Asian businessperson Abdul Karim Batatawala has lost a court battle in which he was demanding about MK407 million from government for being prevented from developing public land he purchased at Mandala in Blantyre.
Through his Platinum Investment Limited, Batatawala sued government demanding MK394.7 million for special loss and damage and MKI1.9 million being legal costs after Museums of Malawi stopped him from developing the plot after claiming ownership.
The land, on plot number BE 60 at Mandala, was allegedly sold to the businessperson by Ministry of Lands in 2013, but the Department of Museums and Monuments blocked Batatawala from embarking on any construction works.
According to court documents in Civil Cause Number 162 of 2018, this publication has seen, Batatawala bought the plot in 2013 and leased it for 99 years starting from July 1 2013.
However, the land’s certificate of lease was issued three months later and was signed by the then land registrar at Ministry of Lands Killian Remmie Palika on October 10 2013.
The businessperson, through Platinum Investment Limited’s finance and administration manager Azery Mnyalira, who was the only witness in the matter, claimed the Museums of Malawi “wrongfully and persistently prevented” the development of the land or exercising rights of ownership.
Mnyalira reiterated that the Museums of Malawi wrongfully and persistently requested them to remove construction materials from the land and threatened criminal charges for failure to remove the said materials.
This forced Platinum Investment Limited to issue a notice of intended suit to Museums of Malawi in December 2017, demanding the said money the firm claimed it incurred cost as a direct result of alleged wrongful conduct by the Museums Department.
In June 2018, Platinum Investment Limited commenced legal action against the Museums after the government department failed to respond to the notice.
On his part, the Museums and Monuments director Lovemore Mazibuko, one of the two witnesses of Museums of Malawi, argued the land belonged to his department and was bought in 1961.
He argued the Museums of Malawi was not consulted by the Ministry of Lands and was not even informed about the sale of the plot, a development that shocked them; hence, expressing resistance to the “wrongful transaction.”
Giving the history of the land, Mazibuko said that, initially, it belonged to African Lakes Corporation Limited (ALCL), but was bought by the Museums Board of Trustees in 1961 under title deed number 27190.
e further said the land was formerly known as Plot Number 497 (Blantyre), but due to changes in the numbering system, the plot was now known as Plot Number BE 60.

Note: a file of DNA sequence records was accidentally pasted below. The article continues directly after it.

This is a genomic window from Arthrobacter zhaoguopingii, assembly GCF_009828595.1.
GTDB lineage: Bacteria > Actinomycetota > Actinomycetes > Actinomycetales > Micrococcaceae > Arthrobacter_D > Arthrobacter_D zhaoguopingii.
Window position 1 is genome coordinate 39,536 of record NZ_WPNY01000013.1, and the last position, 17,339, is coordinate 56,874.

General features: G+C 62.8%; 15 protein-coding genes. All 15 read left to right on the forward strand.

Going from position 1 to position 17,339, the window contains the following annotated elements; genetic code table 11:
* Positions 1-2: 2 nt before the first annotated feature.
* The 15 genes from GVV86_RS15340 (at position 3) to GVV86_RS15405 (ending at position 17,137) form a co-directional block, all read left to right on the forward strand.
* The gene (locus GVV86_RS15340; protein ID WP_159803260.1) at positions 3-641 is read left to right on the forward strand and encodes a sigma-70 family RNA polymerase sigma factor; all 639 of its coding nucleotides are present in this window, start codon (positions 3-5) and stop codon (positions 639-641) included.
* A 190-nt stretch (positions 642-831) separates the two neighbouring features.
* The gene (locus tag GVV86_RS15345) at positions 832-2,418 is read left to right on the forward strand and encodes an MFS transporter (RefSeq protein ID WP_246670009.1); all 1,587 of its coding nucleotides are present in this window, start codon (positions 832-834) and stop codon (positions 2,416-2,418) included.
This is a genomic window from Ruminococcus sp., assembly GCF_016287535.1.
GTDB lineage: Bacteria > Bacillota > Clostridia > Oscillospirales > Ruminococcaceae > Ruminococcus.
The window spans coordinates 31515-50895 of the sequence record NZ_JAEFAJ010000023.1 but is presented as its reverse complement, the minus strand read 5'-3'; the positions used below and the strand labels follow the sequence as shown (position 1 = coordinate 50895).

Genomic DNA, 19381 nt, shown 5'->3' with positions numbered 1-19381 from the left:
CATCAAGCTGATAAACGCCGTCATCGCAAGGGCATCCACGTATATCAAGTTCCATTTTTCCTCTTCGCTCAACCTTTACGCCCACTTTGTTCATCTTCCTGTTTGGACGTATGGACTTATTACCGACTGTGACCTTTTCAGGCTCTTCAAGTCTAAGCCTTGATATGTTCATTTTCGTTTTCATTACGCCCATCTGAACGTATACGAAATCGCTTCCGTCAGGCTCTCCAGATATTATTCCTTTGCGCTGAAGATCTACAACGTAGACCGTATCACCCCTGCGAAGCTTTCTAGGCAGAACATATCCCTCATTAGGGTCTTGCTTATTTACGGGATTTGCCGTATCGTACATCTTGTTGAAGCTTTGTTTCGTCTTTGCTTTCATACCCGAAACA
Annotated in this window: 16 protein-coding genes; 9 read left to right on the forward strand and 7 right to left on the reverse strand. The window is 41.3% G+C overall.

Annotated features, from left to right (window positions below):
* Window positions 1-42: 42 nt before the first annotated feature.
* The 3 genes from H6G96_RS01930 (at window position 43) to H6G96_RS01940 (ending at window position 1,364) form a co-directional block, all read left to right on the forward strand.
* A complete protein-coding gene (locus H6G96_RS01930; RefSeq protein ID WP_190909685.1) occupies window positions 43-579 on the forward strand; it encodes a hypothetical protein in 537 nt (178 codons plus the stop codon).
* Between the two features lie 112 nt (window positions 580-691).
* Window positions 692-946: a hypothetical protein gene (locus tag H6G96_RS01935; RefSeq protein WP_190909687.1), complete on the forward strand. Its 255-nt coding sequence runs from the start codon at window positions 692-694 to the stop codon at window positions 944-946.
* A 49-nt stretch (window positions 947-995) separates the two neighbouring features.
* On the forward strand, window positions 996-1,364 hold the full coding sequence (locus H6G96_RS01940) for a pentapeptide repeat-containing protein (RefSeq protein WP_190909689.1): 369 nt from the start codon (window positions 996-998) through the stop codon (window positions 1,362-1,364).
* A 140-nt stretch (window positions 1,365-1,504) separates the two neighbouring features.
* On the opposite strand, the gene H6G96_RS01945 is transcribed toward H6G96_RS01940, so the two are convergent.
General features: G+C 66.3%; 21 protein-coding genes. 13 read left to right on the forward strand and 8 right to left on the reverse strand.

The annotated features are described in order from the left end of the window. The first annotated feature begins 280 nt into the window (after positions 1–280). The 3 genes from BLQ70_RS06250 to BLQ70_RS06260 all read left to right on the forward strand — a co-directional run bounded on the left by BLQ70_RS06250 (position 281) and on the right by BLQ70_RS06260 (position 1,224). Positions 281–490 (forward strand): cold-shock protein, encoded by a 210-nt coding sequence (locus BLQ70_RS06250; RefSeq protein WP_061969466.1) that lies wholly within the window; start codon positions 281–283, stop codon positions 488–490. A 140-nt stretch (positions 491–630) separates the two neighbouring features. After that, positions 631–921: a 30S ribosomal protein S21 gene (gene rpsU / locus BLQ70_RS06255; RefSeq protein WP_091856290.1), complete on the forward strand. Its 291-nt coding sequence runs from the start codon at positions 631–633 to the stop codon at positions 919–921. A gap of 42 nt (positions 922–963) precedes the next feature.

In his ruling, dated December 23 2021, Judge Mike Tembo argued Platinum Investment Limited dealt with the Ministry of Lands in circumstances that appear to be opaque in so far as the Department of Museums is concerned.
“Through that opaque process, the claimant [Platinum Investment Limited] was offered the land herein by the Ministry of Lands without any consultation with the Department of Museums and without any information being provided to the Department of Museums in that regard. This appears very bizarre, to say the least,” he observed.
Mazibuko was not available when contacted on the matter. But Platinum Investment Limited lawyer Michael Goba Chipeta said his client did not appeal the ruling.
Last year, Batatawala was arrested alongside three co-accused of conspiracy to defraud by inflating the market price of 500 lockers procured by the Immigration Department from Africa Commercial Agency under contract number IM/01/85 dated March 22 2010 valued at MK2 950 560 per unit price totalling K1 475 280 000.
Batatawala was given a very ‘favorite’ and ‘Soft’ bail bond by Magistrate Martin Chipofya of Blantyre Senior Resident.
Among the bail conditions, Batawalala was ordered to pay a bail bond of MK800, 000 and produce a surety of MK2.5 million non-cash bond, conditions very favorable not fit for a person suspected to have defraud Malawians billions.
Since the bail was granted, the office of the Director of the Public Prosecution (DPP) and the defence team have been playing delaying tactics to start prosecution the case, as a way of protecting Batatawala from going to prison.